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Slow Horses review of Gary Oldman delivers

Let us take a minute to talk about Gary Oldman. The veteran British actor has had a long and distinguished career in theatre and cinema.

Oldman has played memorable movie villains (Léon: The Professional, True Romance, Air Force One), kindly blockbuster father figures (the Harry Potter films, The Dark Knight trilogy), and even the odd vampire (Francis Ford Coppola’s artfully grotesque 1992 film Bram Stoker’s Dracula). Not to mention his spit-tacular Emmy-nominated guest appearance on Friends in 2001.

Yet, he won the highest acting honours of his career for his portrayal of the controversial Winston Churchill in Darkest Hour (2018) – a marvellous performance in an unnecessary, overwrought film. “Put the kettle on. I’m bringing Oscar home,” he said to his mother during his acceptance speech after winning the Academy Award for that role. The goosebumps surrounding those moments last to this day. His other heavily nominated performance before that was as George Smiley, Spy in the visceral, almost arcane 2011 movie adaptation of John le Carré’s novel Tinker Tailor Soldier Spy.

All of this seems to be perfect background for the character that Oldman plays in the Apple TV+ miniseries Slow Horses. An adaptation of a novel of the same name by Mick Herron, the six-episode espionage thriller-drama plays out in the murky corridors of British Intelligence. The title of the show refers to a deadbeat department, where spies who have goofed up are sent to rot. It is what we Indians would recognise as a ‘punishment posting’.

First, we meet River Cartwright (Jack Lowden) of the MI5, who screws up an operation right at the start of the show and is consequently dismissed to Slough House. The top dog in the dump is Gary Oldman’s Jackson Lamb – foul-mouthed legend of British spy-dom, now content with being a day-drinking nihilist, unafraid to speak bluntly or fart in front of his subordinates at Slough House and superiors at Regent’s Park alike. (Yup, Jackson Lamb farts, loud and proud.)

The slow horses of Slough House are a motley crew in themselves, each with their own little backstory of why they are stuck in this professional, slow-burning dumpster fire. These guys are not meant to be the ones saving the day, though they can tell that to themselves if it helps them sleep better. (They do, after all, technically work for British intelligence.) You could liken this disrespected, downtrodden bunch as a kind of Suicide Squad, with a fraction of the gloss and exponentially higher existentialism.

In many ways, their lives seem quite like the London of the show – grim, overcast, morose, and rainy. Their predicament reminded me of another intriguing workplace in another recent Apple TV+ dark-comedy, where employees have nothing but each other (if that) – Lumon Industries in Severance. No one particularly knows what the meaning of their life is once they are there. But while Severance was bright, futuristic, and most importantly, American, Slow Horses is as British as it gets. The droll self-loathing and crabby banter are on full display from everyone of note in the show.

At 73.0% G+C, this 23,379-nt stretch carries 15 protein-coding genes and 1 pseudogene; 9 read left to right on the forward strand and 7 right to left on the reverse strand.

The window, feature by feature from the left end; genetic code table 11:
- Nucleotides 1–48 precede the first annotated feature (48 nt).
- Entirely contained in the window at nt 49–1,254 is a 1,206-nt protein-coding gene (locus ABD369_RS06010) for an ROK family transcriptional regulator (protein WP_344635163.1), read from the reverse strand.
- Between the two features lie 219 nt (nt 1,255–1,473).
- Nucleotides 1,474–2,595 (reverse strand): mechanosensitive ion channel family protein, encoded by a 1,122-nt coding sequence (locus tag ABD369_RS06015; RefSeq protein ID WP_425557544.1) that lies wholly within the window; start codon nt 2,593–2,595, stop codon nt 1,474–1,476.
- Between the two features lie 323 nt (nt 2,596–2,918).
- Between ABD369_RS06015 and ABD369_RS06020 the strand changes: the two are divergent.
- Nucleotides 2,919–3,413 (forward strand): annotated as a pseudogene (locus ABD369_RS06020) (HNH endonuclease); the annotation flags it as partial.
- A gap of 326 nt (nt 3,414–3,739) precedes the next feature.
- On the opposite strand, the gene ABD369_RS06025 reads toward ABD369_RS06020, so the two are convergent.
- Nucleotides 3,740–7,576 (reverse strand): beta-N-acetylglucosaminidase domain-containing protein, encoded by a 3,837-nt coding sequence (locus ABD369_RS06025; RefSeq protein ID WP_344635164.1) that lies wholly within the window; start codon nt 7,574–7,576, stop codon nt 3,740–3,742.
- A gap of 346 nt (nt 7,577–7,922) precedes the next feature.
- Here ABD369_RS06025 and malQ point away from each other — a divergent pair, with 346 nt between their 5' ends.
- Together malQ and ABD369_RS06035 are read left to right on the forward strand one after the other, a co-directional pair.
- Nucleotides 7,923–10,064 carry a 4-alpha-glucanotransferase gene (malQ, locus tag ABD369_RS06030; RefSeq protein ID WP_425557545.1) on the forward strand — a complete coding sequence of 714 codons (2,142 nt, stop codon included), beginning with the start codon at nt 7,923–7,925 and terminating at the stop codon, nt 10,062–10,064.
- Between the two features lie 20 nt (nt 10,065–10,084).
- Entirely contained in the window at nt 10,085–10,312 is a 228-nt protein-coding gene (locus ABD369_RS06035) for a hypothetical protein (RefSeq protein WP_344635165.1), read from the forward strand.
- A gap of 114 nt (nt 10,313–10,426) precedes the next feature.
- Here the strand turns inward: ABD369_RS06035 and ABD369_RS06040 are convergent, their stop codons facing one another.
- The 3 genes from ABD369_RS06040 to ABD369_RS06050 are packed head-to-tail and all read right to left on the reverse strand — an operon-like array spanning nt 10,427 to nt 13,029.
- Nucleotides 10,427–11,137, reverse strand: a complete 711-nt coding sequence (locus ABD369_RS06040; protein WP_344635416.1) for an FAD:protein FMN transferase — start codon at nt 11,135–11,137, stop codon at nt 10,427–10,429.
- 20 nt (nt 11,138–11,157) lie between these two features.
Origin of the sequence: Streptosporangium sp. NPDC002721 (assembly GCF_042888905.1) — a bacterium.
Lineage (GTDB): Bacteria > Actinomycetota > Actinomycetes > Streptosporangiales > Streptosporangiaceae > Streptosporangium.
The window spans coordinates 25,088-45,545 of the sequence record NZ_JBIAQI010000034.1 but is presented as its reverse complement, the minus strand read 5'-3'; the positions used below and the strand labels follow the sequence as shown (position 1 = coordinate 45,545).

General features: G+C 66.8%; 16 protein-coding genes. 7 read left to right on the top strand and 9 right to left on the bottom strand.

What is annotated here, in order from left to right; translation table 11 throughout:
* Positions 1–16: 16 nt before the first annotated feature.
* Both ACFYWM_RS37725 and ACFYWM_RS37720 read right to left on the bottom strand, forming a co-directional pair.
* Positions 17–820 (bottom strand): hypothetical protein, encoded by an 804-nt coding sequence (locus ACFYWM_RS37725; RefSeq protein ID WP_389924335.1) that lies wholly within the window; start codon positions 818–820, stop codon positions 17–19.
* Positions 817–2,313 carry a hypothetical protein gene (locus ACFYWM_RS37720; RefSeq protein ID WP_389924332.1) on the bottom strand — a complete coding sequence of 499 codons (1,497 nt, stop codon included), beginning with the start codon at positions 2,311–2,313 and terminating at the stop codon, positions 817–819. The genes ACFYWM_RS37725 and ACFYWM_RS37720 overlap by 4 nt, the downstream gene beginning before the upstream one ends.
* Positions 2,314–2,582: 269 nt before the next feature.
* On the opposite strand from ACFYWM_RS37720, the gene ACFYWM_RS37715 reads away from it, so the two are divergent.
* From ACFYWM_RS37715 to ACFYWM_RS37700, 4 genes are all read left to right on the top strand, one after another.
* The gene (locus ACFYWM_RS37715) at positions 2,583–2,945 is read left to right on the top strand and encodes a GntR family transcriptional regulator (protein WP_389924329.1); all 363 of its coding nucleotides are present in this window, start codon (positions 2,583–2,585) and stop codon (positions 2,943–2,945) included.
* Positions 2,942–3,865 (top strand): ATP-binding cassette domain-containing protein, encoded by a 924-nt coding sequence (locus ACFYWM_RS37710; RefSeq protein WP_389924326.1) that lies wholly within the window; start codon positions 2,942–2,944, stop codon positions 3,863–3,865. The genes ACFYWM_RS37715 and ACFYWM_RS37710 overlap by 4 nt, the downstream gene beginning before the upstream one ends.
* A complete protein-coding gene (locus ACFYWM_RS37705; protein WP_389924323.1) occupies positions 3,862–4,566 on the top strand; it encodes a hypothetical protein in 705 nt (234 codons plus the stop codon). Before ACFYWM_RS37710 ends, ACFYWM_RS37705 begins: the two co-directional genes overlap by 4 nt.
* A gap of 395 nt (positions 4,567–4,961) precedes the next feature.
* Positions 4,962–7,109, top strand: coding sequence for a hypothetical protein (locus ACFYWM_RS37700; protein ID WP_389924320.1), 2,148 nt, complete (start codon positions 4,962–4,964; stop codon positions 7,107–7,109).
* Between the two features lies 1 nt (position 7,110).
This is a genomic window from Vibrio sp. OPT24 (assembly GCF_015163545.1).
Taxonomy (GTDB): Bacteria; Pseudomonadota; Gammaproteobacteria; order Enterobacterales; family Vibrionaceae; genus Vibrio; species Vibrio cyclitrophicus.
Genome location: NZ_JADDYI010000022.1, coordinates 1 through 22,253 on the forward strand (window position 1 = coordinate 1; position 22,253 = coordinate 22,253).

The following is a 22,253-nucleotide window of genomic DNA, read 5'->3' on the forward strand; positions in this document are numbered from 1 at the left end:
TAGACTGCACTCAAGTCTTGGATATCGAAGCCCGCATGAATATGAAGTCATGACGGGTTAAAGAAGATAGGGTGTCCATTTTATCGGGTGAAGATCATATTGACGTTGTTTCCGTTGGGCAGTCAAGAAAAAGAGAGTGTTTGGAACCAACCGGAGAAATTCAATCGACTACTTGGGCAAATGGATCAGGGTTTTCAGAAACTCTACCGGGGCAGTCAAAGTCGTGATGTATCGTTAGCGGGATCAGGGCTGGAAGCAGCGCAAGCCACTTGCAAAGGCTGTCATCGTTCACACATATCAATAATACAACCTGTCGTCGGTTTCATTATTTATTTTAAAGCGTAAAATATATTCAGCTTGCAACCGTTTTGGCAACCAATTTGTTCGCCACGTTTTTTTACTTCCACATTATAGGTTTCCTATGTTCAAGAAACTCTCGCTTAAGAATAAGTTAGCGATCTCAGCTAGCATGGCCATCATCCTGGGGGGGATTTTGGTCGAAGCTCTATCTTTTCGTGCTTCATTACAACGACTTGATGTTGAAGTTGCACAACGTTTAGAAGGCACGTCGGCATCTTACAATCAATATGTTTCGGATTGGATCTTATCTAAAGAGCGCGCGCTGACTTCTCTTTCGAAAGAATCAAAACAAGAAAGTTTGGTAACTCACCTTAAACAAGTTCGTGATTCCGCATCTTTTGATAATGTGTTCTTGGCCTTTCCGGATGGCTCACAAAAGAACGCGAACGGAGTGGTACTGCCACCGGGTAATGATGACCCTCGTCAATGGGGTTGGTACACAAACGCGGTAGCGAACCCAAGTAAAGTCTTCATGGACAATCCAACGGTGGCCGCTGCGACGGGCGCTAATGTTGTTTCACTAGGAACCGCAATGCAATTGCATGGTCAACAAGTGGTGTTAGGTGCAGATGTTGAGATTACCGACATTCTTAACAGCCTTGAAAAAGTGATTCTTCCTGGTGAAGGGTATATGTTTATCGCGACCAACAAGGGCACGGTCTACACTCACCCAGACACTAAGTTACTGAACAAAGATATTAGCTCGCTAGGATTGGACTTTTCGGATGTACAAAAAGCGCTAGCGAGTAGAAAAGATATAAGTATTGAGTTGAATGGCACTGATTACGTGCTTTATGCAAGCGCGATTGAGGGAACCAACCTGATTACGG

The newest slow horse, Cartwright, is bit of a meddler. And aided with the privilege of being grandson to a veteran spy himself, his meddling ends up embroiling his doomed fellow pariahs in a web of lies and spies. The plot that Cartwright follows has its own intriguing twists. The case in question involves the kidnapping of a young Muslim man by members of a far-right group that call themselves the Sons of Albion. There is a generous sprinkling of British domestic politics, with casual geopolitics thrown about once in a while.

The primary focus is on the activities of the extreme among those who call themselves ‘nationalists’ and ‘patriots’. It is a story that could be retrofitted into any of the world’s creaking democracies. Politicians build their careers on pitting the patriots against the outsiders, even as spies pull the strings through shadowy backroom games. Yet, somehow, everyone on the show is incompetent at their jobs to varying degrees, all of which make things relentlessly dour, but also consistently gratifying.

Cartwright and his fellow youthful slow horse Sid Baker (Olivia Cooke) develop a rapport that seems to be heading somewhere, before the machinations from the bosses at Regent’s Park upend their lives. Kristin Scott Thomas turns out a seamlessly effective performance as Diana Taverner, high up in the chain of command at MI5 (though in such secretive organisations, the higher you are, the fuzzier the hierarchy looks.) Even the minor characters – the relatively dim-witted members of the Sons of Albion or some of the other Slow Horse crew – get a moment or two to shine.

Oldman’s prominence on the show increases as it goes along, until he is the one largely motoring it along. For those who enjoy profanity in dialogue, Jackson Lamb is a character for the ages. (I would love to borrow a juicy one-liner or two from him myself.)

Looking and feeling every bit the nebulous alcoholic that Lamb is, the performance will sneak up on you more often than once. By the time you have fallen for the plot and the world of the show, you would have fallen for him as well. Or vice-versa.

This is not just another feather in Oldman’s immense hat, but another win for Apple TV+. I have increasingly come to believe this service is more likely to hit the mark than miss it with their streaming offerings; even before the tech behemoth became the first streamer to bag that pretentious but undeniably prestigious Best Picture Oscar.